In the United States, one in eight infants is born prematurely. These high risk infants require specialized monitoring of their physiology not only in Neonatal Intensive Care Units (NICU) but also in home environments. They are prone to apnea (pause in breathing), bradycardia (slowness of heart) and hypoxia (oxygen de-saturation), which are life threatening. This project aims at developing a biosensor system with wireless network for the remote detection and anticipation of such life threatening events in infants. The proposed research goes beyond traditional health monitoring systems by incorporating body sensor networks (BSN) along with advanced signal processing approaches, tailored specifically to an individual infant's physiology, to accurately detect and anticipate precursors of life threatening events. The proposed research can have a significant impact on non-intrusive ambulatory health monitoring for infants through a wireless biosensor system that integrates lightweight sensor solutions into the sensing, communication, and computing for monitoring physiology. The system framework, theories, models, and code developed by this project can be used by researchers as well as engineers to evaluate the performance of infant monitoring applications. The project also includes: (1) disseminating the project information and knowledge to the academic community and industry; (2) engaging undergraduate, graduate and medical students, especially women and minorities, into the proposed research; and (3) developing new courses and revising the existing courses.

The current physiological monitoring systems used in NICU consist of relatively large sensors attached to the infants, which are then connected to a data acquisition system with multiple wires. These sensors along with the wires are a hindrance to the clinical care. In addition, the existing system cannot be used for home environments because of the size and cost. While there is an abundance of physiological signals streaming across NICU monitoring systems, it is challenging for clinicians caring for preterm infants to determine pathological states, as there is no method available to translate these signals into validated indices to define pathology. The primary objective of this proposed research is to explore whether a dedicated compact device with wearable biosensors along with wireless networks can be built for the detection and anticipation of life threatening events in infants in both NICU and home environments. The secondary objective is to explore whether computational tools that provide real-time indices of cardio-respiratory risk can be developed to assist clinicians for neonatal care. Specifically, the project is to develop a comprehensive system, involving four important components: (1) development of miniature biosensors that can be attached to infants who are very small and vulnerable; (2) development of wireless devices with efficient communication protocols that can transmit the physiological signals from the biosensors; (3) development of efficient signal processing algorithms that can extract useful information from the biosensor data for risk stratification and anticipation of life threatening events (data to knowledge to decisions) and (4) testing and validation of the systems in real life environment at NICU. The proposed approaches in the project can eventually lead to a medical device for the remote detection of life threatening events in infants and also provide guidelines for the design of wearable wireless biosensor systems for healthcare monitoring applications in general.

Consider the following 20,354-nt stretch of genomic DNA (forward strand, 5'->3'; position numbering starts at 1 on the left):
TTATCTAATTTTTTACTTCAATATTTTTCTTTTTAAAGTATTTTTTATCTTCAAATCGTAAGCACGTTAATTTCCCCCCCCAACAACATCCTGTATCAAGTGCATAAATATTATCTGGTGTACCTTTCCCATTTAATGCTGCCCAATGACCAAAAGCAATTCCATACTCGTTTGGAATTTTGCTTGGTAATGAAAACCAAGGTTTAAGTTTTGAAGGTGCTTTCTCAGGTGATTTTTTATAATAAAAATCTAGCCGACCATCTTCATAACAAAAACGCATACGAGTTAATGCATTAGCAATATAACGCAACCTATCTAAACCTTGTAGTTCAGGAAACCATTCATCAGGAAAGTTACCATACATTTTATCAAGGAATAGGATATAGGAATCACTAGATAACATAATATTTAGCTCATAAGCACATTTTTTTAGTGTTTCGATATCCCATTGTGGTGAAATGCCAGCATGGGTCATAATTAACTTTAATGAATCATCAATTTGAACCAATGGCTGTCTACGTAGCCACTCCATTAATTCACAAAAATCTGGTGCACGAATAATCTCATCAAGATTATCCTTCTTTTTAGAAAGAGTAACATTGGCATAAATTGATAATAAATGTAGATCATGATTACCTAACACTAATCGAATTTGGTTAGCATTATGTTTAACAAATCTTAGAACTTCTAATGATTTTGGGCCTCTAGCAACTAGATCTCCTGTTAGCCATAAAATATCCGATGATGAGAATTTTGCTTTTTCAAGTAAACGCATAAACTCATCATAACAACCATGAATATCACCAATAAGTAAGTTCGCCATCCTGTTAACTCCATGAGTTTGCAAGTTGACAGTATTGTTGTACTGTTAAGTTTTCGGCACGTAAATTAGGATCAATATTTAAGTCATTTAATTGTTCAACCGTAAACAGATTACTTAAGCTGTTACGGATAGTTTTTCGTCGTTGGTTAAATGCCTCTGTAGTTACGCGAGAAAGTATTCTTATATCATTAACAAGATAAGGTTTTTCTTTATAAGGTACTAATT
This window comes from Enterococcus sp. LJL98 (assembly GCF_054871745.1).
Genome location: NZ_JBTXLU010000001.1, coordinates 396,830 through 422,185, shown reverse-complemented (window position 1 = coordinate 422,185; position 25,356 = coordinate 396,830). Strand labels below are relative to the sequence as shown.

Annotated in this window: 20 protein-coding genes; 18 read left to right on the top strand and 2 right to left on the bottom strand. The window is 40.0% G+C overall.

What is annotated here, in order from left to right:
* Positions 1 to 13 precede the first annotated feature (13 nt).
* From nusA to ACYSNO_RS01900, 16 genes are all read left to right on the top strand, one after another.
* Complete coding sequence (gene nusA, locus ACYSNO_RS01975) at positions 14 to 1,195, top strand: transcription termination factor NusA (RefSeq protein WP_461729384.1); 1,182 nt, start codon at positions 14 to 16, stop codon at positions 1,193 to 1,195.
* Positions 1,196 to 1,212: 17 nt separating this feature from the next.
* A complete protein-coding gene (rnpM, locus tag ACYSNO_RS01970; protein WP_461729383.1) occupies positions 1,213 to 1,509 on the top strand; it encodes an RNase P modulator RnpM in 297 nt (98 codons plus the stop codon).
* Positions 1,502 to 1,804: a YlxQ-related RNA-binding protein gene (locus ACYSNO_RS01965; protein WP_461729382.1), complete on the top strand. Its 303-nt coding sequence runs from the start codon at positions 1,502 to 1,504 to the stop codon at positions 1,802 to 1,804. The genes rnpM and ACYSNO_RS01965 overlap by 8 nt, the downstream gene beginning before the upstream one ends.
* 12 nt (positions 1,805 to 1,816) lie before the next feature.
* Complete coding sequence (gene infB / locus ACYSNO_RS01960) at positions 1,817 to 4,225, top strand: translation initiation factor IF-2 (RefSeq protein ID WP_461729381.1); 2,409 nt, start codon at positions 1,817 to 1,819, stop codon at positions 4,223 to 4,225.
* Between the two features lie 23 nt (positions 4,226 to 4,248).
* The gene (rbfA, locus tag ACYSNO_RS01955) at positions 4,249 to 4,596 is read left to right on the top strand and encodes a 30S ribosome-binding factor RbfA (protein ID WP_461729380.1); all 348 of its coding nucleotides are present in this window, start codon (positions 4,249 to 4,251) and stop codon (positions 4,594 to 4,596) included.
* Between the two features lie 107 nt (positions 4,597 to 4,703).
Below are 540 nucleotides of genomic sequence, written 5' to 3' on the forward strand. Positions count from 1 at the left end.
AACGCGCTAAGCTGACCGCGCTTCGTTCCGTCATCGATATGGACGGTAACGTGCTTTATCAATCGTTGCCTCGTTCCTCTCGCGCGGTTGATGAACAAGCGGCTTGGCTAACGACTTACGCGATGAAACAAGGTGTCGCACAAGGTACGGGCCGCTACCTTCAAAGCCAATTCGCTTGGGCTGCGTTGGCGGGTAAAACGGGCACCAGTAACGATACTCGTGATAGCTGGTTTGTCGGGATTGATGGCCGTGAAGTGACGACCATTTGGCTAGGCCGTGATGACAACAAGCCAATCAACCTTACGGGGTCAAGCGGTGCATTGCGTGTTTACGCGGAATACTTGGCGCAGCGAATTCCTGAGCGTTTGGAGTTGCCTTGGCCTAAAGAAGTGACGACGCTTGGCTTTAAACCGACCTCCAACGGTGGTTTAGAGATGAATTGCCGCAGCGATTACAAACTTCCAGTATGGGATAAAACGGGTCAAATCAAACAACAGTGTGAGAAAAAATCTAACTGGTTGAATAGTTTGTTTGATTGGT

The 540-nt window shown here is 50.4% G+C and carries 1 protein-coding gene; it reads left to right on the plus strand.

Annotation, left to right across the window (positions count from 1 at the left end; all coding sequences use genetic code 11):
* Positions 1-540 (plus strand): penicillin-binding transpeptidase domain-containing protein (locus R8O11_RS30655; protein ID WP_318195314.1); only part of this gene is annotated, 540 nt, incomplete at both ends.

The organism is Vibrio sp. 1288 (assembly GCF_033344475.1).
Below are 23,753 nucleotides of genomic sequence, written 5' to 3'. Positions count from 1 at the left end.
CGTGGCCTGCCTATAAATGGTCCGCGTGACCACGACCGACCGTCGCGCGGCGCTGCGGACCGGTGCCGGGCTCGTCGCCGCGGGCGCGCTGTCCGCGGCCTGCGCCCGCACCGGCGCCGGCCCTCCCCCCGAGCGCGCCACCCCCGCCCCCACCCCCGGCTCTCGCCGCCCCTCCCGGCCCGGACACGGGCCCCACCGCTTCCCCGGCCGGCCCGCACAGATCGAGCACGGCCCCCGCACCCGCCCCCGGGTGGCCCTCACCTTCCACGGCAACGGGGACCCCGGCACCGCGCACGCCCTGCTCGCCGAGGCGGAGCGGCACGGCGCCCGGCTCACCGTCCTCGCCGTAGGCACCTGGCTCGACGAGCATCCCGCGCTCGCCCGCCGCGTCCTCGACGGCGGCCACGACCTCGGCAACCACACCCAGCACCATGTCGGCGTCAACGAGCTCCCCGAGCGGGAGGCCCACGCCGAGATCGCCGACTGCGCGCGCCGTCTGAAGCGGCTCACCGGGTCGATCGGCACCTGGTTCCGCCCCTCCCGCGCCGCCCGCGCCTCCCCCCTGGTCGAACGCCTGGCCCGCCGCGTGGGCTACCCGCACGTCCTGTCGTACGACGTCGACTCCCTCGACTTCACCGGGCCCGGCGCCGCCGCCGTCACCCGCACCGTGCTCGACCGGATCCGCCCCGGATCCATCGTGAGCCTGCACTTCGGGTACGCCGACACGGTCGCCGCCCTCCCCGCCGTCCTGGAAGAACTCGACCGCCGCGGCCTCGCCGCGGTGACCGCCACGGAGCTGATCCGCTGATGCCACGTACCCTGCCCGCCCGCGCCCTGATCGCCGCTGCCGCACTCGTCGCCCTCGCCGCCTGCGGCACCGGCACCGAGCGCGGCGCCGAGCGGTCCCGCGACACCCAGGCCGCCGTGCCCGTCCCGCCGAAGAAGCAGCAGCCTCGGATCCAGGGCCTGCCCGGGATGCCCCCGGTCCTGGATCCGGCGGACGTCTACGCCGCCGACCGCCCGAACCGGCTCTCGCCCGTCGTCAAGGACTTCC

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University of Massachusetts Medical School
United States
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